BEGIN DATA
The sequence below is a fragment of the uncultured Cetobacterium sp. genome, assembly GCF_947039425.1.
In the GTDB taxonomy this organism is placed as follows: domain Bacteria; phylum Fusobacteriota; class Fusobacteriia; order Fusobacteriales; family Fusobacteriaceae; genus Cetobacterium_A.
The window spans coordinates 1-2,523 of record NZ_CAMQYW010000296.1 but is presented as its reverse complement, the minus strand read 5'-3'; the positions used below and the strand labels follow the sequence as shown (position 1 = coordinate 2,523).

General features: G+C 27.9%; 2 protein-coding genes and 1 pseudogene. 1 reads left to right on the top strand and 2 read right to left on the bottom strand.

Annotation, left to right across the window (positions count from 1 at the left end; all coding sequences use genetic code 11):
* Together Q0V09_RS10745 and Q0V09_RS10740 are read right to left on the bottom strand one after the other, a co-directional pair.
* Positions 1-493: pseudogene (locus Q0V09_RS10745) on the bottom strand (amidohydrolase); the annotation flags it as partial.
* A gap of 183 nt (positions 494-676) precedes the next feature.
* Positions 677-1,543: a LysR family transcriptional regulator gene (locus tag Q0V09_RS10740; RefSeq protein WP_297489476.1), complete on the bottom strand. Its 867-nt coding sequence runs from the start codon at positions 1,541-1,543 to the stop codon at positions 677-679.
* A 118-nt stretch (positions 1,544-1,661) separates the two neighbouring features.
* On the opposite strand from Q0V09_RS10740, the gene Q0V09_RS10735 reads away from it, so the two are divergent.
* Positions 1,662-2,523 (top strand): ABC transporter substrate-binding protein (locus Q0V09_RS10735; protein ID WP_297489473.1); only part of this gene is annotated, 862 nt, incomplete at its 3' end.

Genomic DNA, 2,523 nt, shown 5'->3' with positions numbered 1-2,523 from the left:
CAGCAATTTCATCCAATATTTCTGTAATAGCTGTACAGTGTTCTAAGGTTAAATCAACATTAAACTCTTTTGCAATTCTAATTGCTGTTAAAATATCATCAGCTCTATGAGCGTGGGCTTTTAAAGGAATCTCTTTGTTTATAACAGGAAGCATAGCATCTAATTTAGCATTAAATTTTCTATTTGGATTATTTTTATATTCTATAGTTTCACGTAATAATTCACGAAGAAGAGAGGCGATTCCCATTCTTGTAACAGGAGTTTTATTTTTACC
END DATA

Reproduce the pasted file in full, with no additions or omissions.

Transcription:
The sequence below is a fragment of the uncultured Cetobacterium sp. genome, assembly GCF_947039425.1.
In the GTDB taxonomy this organism is placed as follows: domain Bacteria; phylum Fusobacteriota; class Fusobacteriia; order Fusobacteriales; family Fusobacteriaceae; genus Cetobacterium_A.
The window spans coordinates 1-2,523 of record NZ_CAMQYW010000296.1 but is presented as its reverse complement, the minus strand read 5'-3'; the positions used below and the strand labels follow the sequence as shown (position 1 = coordinate 2,523).

General features: G+C 27.9%; 2 protein-coding genes and 1 pseudogene. 1 reads left to right on the top strand and 2 read right to left on the bottom strand.

Annotation, left to right across the window (positions count from 1 at the left end; all coding sequences use genetic code 11):
* Together Q0V09_RS10745 and Q0V09_RS10740 are read right to left on the bottom strand one after the other, a co-directional pair.
* Positions 1-493: pseudogene (locus Q0V09_RS10745) on the bottom strand (amidohydrolase); the annotation flags it as partial.
* A gap of 183 nt (positions 494-676) precedes the next feature.
* Positions 677-1,543: a LysR family transcriptional regulator gene (locus tag Q0V09_RS10740; RefSeq protein WP_297489476.1), complete on the bottom strand. Its 867-nt coding sequence runs from the start codon at positions 1,541-1,543 to the stop codon at positions 677-679.
* A 118-nt stretch (positions 1,544-1,661) separates the two neighbouring features.
* On the opposite strand from Q0V09_RS10740, the gene Q0V09_RS10735 reads away from it, so the two are divergent.
* Positions 1,662-2,523 (top strand): ABC transporter substrate-binding protein (locus Q0V09_RS10735; protein ID WP_297489473.1); only part of this gene is annotated, 862 nt, incomplete at its 3' end.

Genomic DNA, 2,523 nt, shown 5'->3' with positions numbered 1-2,523 from the left:
CAGCAATTTCATCCAATATTTCTGTAATAGCTGTACAGTGTTCTAAGGTTAAATCAACATTAAACTCTTTTGCAATTCTAATTGCTGTTAAAATATCATCAGCTCTATGAGCGTGGGCTTTTAAAGGAATCTCTTTGTTTATAACAGGAAGCATAGCATCTAATTTAGCATTAAATTTTCTATTTGGATTATTTTTATATTCTATAGTTTCACGTAATAATTCACGAAGAAGAGAGGCGATTCCCATTCTTGTAACAGGAGTTTTATTTTTACC